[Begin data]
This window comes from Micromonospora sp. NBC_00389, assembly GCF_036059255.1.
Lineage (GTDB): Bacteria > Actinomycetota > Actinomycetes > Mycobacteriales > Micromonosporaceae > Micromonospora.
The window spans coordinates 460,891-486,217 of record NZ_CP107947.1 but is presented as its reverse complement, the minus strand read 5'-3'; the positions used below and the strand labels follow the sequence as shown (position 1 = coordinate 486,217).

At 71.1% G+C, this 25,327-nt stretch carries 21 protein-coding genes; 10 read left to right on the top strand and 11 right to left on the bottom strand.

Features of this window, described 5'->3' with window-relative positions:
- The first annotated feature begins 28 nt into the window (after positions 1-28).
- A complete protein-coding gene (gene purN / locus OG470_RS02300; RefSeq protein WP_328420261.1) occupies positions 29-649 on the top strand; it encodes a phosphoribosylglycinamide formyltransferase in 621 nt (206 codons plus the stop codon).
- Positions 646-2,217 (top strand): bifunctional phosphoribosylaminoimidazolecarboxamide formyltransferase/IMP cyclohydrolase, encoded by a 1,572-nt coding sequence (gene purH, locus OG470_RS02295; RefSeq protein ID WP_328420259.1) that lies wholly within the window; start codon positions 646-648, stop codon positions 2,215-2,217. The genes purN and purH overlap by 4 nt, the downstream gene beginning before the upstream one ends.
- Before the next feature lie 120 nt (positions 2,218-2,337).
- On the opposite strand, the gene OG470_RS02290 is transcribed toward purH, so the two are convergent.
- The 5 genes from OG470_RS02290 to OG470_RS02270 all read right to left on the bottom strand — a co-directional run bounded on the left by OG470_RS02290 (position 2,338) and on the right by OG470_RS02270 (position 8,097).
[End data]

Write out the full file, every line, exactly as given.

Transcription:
This window comes from Micromonospora sp. NBC_00389, assembly GCF_036059255.1.
Lineage (GTDB): Bacteria > Actinomycetota > Actinomycetes > Mycobacteriales > Micromonosporaceae > Micromonospora.
The window spans coordinates 460,891-486,217 of record NZ_CP107947.1 but is presented as its reverse complement, the minus strand read 5'-3'; the positions used below and the strand labels follow the sequence as shown (position 1 = coordinate 486,217).

At 71.1% G+C, this 25,327-nt stretch carries 21 protein-coding genes; 10 read left to right on the top strand and 11 right to left on the bottom strand.

Features of this window, described 5'->3' with window-relative positions:
- The first annotated feature begins 28 nt into the window (after positions 1-28).
- A complete protein-coding gene (gene purN / locus OG470_RS02300; RefSeq protein WP_328420261.1) occupies positions 29-649 on the top strand; it encodes a phosphoribosylglycinamide formyltransferase in 621 nt (206 codons plus the stop codon).
- Positions 646-2,217 (top strand): bifunctional phosphoribosylaminoimidazolecarboxamide formyltransferase/IMP cyclohydrolase, encoded by a 1,572-nt coding sequence (gene purH, locus OG470_RS02295; RefSeq protein ID WP_328420259.1) that lies wholly within the window; start codon positions 646-648, stop codon positions 2,215-2,217. The genes purN and purH overlap by 4 nt, the downstream gene beginning before the upstream one ends.
- Before the next feature lie 120 nt (positions 2,218-2,337).
- On the opposite strand, the gene OG470_RS02290 is transcribed toward purH, so the two are convergent.
- The 5 genes from OG470_RS02290 to OG470_RS02270 all read right to left on the bottom strand — a co-directional run bounded on the left by OG470_RS02290 (position 2,338) and on the right by OG470_RS02270 (position 8,097).